If she had had neighbors who knew her well, Ida Möller would probably have felt less lonely. Regardless of age, whether young families or widowed seniors, the place where people live is one of the foremost spaces to build new close relationships. The latter are the best insurance against isolation. Despite this evidence, half of the Germans living in rental flats do not know their neighbors, according to a study by the real estate company TAG in 2014. The reasons are diverse, but housing design plays a significant role. In some cases, such as Möller's, stairs and other elements that are not suitable for people with a disability deprive them of the possibility to leave their flat and meet neighbors. In other cases, the design of the house subconsciously discourages these interactions. This is so because the environment has an impact on our social behavior.
Buildings Shape Humans
In the world of business, this insight has already become a common sense. Facebook and Google are two prominent examples of enterprises that have reshaped their workspaces, because they believe in the effect of more open working environments to encourage spontaneous face-to-face interactions. However, the same approach has not yet found its way into the private sphere, where the conscious layout of houses and apartments can stimulate relation-building and avoid isolation among dwellers.
"Over the past years, we are slowly getting more attention for this issue", says Dr. Peter Richter, who is the founding father of architectural psychology in Germany, a discipline studying the impact of the built environment on psychological well-being and developing recommendations. Under the title "City of the future", Richter has published guidelines for socially encouraging buildings. According to him, each community of dwellers should not have more than 100 inhabitants, because above this size, maintaining contacts to neighbors becomes difficult. Facades should be diverse and covered with plants, and open staircases or ramps would enable vicinity, since they maximize the time that neighbors automatically spend together.
"I grew up in a cubical house with an open staircase and a halo", Richter remembers. "Whenever I left the flat, I already knew if someone else was on the way, and I could talk to my neighbors across the stairs without even seeing them." Nowadays, the retired professor lives in the tenth floor of a tower block. "It takes me thirty seconds with the elevator to go up. Even if I meet somebody, there is no time for a conversation." Importantly, building more openly does not mean to disregard each person's privacy. The balance between privacy and interaction is key to encourage people to be more social.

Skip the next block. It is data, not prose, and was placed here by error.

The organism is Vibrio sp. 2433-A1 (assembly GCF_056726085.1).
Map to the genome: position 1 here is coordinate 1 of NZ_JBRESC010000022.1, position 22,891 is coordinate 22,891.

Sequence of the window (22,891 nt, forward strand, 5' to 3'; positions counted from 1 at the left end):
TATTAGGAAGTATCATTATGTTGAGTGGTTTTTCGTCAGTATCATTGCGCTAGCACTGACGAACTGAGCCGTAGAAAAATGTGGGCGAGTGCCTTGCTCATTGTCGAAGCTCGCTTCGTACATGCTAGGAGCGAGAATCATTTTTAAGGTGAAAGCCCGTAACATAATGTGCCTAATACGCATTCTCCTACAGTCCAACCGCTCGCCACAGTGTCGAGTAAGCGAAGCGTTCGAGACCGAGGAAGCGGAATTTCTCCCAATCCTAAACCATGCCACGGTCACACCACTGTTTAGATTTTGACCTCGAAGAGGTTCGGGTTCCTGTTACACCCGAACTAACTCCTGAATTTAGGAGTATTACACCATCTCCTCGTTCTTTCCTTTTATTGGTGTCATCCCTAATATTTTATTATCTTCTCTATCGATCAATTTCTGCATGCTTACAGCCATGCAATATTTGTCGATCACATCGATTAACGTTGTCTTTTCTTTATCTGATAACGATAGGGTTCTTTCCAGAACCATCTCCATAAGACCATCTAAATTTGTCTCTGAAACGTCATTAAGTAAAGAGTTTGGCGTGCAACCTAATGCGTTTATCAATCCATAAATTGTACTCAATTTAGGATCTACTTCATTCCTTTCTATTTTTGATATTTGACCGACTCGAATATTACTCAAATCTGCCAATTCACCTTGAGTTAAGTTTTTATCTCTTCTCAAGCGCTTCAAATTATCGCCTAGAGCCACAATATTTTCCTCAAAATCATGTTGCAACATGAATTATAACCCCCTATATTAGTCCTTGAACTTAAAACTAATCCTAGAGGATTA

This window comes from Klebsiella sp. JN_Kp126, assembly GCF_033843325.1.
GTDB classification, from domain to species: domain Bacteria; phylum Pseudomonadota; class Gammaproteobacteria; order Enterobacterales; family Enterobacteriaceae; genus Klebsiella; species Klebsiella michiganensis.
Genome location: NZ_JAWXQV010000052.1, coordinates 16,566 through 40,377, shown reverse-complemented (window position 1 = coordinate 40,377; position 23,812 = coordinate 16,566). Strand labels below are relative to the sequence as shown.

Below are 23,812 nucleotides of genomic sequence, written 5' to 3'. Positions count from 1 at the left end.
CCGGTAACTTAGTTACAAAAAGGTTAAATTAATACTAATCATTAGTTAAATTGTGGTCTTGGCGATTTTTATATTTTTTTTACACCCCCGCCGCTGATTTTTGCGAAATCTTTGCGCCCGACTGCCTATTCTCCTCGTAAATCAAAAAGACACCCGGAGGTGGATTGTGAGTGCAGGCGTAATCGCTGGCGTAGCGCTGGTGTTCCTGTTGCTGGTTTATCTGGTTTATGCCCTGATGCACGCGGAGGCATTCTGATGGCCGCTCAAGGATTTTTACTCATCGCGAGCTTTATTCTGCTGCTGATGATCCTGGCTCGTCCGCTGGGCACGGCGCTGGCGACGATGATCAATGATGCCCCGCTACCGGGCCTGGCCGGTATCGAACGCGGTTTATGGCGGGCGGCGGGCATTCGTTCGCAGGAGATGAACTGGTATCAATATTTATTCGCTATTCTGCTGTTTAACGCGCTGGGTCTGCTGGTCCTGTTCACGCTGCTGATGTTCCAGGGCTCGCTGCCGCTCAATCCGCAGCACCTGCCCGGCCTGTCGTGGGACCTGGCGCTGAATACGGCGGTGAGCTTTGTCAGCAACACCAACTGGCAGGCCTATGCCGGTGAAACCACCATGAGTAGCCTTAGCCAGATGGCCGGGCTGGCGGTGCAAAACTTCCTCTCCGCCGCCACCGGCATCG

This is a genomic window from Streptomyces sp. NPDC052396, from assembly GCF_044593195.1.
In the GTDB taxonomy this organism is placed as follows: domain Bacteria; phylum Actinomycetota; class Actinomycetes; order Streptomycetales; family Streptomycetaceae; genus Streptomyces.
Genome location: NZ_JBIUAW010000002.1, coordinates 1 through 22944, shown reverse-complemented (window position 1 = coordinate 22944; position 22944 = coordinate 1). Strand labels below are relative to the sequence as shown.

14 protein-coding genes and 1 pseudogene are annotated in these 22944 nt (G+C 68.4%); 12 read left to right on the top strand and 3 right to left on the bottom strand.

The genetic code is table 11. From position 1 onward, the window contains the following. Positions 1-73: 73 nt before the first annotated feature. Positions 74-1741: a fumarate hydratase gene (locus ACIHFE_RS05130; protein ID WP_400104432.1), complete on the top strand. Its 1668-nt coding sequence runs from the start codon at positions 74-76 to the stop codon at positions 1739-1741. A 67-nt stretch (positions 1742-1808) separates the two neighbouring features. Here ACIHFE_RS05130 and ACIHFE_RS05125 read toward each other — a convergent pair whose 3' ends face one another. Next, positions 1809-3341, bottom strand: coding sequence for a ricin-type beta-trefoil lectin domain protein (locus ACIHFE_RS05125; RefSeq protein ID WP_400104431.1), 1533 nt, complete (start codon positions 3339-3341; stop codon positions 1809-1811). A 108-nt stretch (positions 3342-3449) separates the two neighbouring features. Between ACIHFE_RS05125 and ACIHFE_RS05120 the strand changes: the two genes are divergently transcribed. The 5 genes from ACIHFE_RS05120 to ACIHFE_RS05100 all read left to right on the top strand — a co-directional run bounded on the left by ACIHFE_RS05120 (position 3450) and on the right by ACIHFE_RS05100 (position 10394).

Forced to Interact
That morning, in the small town in Northern Germany, Anne Wagner kept knocking and calling Ida Möller's name without a response. She called her colleagues and asked if Möller had been fine the night before, and she consulted the management of the home care service. When the police finally opened the door to Möller's apartment, the old woman was dead, lying on the floor close to the bed. "Apparently, she had got up during the night and fell", Wagner recalls. "And there was no one to take care of her. Only me".
Anne Wagner and her husband Ulrich do not want to be alone when they retire. One afternoon in April, they are sitting in the winter garden of their house near Emden. The closest market is two kilometers away, and Mr. and Mrs. Wagner only have two neighbors. "We have lived here for thirty years, and it has been a good time, a perfect environment for the children and for us. But now our kids have moved out", says Ulrich Wagner. Behind him on the wall are the photos of their nieces who live in Dresden. Their son has moved to New Zealand. "Of course we have lots of social contacts around, though associations, friends and colleagues, but this will change soon. I will retire next year, and then we will be even lonelier here", tells Mr. Wagner.
Together with a befriended couple, the Wagners have decided to found a cohousing project. "We want to move to the town, if possible to a community where we have a small flat or house with direct contact to friends and cohousers", Ulrich Wagner says. "What concerns the architecture, we want to design it in a way that we use common rooms, like a kitchen, to have a direct social contact and to be forced to build relationships." At the moment, the Wagner and their friends are looking for potential companions. They have organized two events at the local evening school. About 100 interested people joined the last one.